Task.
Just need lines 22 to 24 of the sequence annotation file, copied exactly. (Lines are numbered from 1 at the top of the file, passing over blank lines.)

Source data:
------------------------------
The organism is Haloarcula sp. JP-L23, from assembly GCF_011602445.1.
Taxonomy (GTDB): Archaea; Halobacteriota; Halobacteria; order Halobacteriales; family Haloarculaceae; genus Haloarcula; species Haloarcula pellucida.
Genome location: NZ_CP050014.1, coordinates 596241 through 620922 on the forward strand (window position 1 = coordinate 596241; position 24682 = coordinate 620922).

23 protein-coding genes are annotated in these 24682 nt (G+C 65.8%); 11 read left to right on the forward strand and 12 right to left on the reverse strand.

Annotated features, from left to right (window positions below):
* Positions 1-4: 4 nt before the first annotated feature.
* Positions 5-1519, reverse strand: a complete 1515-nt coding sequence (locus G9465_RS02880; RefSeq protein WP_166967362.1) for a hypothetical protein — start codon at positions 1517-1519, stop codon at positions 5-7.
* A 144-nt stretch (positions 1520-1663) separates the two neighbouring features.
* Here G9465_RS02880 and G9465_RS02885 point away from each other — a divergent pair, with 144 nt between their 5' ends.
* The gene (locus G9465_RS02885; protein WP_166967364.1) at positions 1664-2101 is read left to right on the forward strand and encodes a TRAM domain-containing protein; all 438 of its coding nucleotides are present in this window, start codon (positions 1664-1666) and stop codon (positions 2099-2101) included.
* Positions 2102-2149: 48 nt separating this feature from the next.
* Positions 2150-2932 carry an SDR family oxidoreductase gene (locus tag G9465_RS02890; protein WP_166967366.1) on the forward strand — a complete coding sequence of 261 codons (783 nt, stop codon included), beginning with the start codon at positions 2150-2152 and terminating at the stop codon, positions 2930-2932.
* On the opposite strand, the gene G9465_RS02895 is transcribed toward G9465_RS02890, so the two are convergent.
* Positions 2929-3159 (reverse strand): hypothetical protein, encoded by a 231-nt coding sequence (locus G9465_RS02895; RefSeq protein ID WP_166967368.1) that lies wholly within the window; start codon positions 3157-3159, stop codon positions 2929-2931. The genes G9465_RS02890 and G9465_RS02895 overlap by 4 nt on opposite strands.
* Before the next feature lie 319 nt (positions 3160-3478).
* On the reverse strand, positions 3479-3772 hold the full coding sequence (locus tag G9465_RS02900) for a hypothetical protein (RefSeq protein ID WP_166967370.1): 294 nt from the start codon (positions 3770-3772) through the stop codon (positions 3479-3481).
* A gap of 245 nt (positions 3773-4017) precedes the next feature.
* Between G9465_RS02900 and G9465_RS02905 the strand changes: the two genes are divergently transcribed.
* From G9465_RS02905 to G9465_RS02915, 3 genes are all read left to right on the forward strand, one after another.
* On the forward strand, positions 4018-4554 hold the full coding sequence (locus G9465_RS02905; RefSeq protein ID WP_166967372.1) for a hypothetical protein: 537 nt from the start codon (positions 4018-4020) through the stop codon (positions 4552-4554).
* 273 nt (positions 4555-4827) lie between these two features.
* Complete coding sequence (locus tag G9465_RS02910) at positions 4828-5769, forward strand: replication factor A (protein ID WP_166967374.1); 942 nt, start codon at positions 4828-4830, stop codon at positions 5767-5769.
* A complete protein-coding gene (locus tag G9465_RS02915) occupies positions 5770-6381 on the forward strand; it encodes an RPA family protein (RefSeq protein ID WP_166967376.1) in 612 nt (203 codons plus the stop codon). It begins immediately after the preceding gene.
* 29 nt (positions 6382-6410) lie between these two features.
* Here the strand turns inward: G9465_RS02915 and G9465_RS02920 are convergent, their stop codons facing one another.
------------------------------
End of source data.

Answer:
* Complete coding sequence (locus tag G9465_RS02910) at positions 4828-5769, forward strand: replication factor A (protein ID WP_166967374.1); 942 nt, start codon at positions 4828-4830, stop codon at positions 5767-5769.
* A complete protein-coding gene (locus tag G9465_RS02915) occupies positions 5770-6381 on the forward strand; it encodes an RPA family protein (RefSeq protein ID WP_166967376.1) in 612 nt (203 codons plus the stop codon). It begins immediately after the preceding gene.
* 29 nt (positions 6382-6410) lie between these two features.